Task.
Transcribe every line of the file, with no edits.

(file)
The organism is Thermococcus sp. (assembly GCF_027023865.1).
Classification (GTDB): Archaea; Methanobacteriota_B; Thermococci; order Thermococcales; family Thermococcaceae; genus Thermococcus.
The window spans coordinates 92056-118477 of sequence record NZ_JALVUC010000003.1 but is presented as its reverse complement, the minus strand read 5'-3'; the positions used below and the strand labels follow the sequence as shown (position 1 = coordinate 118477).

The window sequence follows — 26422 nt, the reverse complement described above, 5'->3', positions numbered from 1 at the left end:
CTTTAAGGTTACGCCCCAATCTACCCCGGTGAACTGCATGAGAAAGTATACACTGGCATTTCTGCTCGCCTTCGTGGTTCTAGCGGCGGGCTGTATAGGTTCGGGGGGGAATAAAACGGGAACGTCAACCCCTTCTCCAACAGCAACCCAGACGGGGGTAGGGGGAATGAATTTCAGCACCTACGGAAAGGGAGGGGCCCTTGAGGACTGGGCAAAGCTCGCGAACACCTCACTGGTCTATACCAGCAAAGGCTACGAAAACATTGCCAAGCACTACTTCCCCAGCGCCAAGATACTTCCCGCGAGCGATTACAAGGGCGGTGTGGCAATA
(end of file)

The organism is Thermococcus sp. (assembly GCF_027023865.1).
Classification (GTDB): Archaea; Methanobacteriota_B; Thermococci; order Thermococcales; family Thermococcaceae; genus Thermococcus.
The window spans coordinates 92056-118477 of sequence record NZ_JALVUC010000003.1 but is presented as its reverse complement, the minus strand read 5'-3'; the positions used below and the strand labels follow the sequence as shown (position 1 = coordinate 118477).

The window sequence follows — 26422 nt, the reverse complement described above, 5'->3', positions numbered from 1 at the left end:
CTTTAAGGTTACGCCCCAATCTACCCCGGTGAACTGCATGAGAAAGTATACACTGGCATTTCTGCTCGCCTTCGTGGTTCTAGCGGCGGGCTGTATAGGTTCGGGGGGGAATAAAACGGGAACGTCAACCCCTTCTCCAACAGCAACCCAGACGGGGGTAGGGGGAATGAATTTCAGCACCTACGGAAAGGGAGGGGCCCTTGAGGACTGGGCAAAGCTCGCGAACACCTCACTGGTCTATACCAGCAAAGGCTACGAAAACATTGCCAAGCACTACTTCCCCAGCGCCAAGATACTTCCCGCGAGCGATTACAAGGGCGGTGTGGCAATA